Bayezid Mosque (also known as Beyazıt Mosque and Beyazıd Mosque) Sultan II. A mosque built by Bayezid.
It is a structure among the early works of the Ottoman classical architecture. It is the main part of the complex, which is scattered around the district. It is not known exactly who the architect is, there are opinions that it was built by Architect Hayrettin, Architect Kemaleddin or Yakupşah bin Sultanşah. It is considered to be the oldest selatin mosque that preserves its originality in Istanbul. II. Bayezid's tomb is located in the mosque's tomb.
It was built by Sultan Bayezid Veli in the square called the Theodosius Forum in the Byzantine era, which is the largest square in the city. It was the second biggest selatin mosque built in the city after the conquest of Istanbul. Fatih Mosque, which is the first selatin mosque in the city, is considered to be the oldest selatin mosque in Istanbul since it has lost its originality. According to the inscription written by Sheikh Hamdullah at the door of the sentence, it was completed in five years between 1501-1506. According to Evliya Çelebi, the sultan himself made the first prayer on the opening day of the mosque.
It was damaged by the earthquake called “Little Apocalypse” in 1509 in Istanbul. It was Mimar Sinan who completed and strengthened the repair of the mosque, which was partially repaired after the earthquake, in the following years. It is known to strengthen the structure by building an arch inside the mosque in 1573.
In a fire in 1683, the minaret cones were damaged by igniting. In 1743, the cone was burned as a result of lightning striking one of the minarets.
A 16,78m diameter main dome sitting on four legs is supported by two half domes in the north and south. There are twenty windows in the main dome and seven windows in the half domes.
The mosque has a square-shaped narthex courtyard surrounded by 24 domed porches. The courtyard floor is marble and there is a fountain in the middle. Actually, the open-top fountain IV. Murat zamIt was covered by a dome that was placed on eight columns that were immediately erected around it. The courtyard pavement and the columns of the fountain were obtained by reworking the Byzantine material. Among the marbles of the courtyard are large red porphyry slabs.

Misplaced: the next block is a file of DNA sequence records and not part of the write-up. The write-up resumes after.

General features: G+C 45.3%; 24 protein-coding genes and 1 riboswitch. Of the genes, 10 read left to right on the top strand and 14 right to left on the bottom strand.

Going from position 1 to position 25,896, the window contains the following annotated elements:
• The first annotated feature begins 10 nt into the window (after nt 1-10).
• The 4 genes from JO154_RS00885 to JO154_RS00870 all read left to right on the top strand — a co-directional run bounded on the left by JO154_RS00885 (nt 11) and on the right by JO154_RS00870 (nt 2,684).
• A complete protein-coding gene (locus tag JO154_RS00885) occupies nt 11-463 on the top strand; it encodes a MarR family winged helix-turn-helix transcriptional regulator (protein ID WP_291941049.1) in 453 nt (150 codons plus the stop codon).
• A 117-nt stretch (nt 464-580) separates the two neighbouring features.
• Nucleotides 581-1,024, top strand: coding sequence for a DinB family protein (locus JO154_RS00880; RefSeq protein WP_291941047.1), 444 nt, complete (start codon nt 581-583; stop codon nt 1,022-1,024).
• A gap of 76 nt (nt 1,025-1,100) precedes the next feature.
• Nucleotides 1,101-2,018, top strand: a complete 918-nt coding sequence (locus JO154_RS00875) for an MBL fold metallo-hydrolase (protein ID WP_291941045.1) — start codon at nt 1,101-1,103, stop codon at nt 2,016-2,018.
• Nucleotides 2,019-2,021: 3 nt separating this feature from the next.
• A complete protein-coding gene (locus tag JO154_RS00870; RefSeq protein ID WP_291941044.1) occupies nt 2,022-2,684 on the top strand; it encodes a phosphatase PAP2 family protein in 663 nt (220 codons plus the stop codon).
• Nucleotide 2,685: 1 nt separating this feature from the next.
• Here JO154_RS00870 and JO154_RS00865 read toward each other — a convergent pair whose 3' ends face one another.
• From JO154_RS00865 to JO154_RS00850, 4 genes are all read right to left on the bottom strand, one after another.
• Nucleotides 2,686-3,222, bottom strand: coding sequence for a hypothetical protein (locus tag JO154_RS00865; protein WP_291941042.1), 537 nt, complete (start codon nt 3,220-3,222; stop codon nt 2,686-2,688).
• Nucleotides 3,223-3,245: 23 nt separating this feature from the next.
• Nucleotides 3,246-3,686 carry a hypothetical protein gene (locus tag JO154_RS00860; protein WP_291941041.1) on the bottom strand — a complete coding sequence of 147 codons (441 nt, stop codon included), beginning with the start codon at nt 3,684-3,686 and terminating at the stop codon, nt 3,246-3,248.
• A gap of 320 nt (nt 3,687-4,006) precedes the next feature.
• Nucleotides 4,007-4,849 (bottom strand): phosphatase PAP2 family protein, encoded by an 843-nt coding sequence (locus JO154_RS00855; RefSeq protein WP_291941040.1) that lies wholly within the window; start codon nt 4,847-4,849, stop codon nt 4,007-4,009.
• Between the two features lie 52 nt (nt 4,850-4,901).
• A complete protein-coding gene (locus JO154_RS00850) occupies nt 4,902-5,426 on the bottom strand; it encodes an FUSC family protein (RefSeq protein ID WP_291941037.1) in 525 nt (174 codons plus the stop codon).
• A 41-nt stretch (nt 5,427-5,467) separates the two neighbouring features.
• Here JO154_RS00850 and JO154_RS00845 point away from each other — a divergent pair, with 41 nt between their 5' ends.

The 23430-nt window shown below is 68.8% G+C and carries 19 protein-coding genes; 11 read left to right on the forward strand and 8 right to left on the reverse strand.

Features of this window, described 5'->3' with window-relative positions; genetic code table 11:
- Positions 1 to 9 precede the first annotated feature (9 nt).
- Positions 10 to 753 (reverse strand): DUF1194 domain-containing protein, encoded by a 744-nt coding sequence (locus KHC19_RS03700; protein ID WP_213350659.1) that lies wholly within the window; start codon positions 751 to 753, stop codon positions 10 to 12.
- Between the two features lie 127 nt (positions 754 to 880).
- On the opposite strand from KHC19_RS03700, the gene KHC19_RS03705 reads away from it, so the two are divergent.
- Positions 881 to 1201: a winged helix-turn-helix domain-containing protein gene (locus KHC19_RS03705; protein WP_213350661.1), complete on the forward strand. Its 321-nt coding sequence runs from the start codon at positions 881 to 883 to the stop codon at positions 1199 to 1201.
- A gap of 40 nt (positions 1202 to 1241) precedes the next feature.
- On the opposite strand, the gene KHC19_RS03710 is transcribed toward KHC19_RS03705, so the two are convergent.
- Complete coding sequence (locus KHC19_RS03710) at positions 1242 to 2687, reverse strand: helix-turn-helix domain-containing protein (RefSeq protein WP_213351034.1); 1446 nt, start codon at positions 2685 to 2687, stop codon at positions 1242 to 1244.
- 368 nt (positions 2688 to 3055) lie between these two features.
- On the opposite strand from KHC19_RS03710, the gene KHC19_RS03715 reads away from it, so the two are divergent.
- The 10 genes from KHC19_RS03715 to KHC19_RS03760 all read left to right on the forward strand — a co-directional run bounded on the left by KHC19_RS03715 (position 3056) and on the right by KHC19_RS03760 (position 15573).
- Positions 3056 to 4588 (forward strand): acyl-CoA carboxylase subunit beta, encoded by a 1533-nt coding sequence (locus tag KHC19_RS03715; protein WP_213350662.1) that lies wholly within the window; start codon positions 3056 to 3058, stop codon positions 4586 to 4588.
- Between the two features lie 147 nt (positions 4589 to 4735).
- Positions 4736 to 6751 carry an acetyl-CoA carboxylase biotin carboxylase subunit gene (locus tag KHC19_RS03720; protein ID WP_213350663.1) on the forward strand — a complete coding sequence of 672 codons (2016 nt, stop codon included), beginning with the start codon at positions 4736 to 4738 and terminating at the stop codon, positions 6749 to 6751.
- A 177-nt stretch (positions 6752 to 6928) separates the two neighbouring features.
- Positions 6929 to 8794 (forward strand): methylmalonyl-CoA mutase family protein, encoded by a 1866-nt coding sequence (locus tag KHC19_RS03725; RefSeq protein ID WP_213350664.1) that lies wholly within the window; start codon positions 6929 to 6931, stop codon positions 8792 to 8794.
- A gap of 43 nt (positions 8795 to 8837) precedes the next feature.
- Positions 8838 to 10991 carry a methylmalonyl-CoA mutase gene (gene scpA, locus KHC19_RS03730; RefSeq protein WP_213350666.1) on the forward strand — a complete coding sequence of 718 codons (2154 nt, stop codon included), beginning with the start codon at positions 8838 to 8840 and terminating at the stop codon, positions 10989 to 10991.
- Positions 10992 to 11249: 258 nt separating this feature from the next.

The mosque, which has two tabhanas (wings) covered with five domes on the east and west, is considered the last example of buildings with tabhanas (winged). The wall between these sections, which was originally designed as a tabhane, and the mosque was removed later, so that the tabanas were included in the prayer area.
The minarets of the mosque, which have two stone minarets each with balconies, are not adjacent to the mosque but adjacent to the tabhanas on both sides of the mosque, so there is a distance of 79m. Of the minarets decorated with colored stones and kufic inscriptions, the one on the right side preserves its original decorations to a great extent, but the other has been repaired several times and loses its decoration and remains simpler. For this reason, the minaret on the right is considered as "the only example of the transition from Seljuk to Ottoman in Istanbul".
There is a doner kebab in the right corner of the harim. The mahfile, standing on 10 columns, is entered from outside by a staircase and door. On the mihrab side of the mosque, on the right and at the window level, there is the tomb of Sultan Bayezid built by his son Yavuz Sultan Selim. Again, the daughter of Selçuk Hatun lies in the tomb to the left of Yavuz Sultan Selim, and the tomb of Koca Mustafa Reşit Pasha is located here.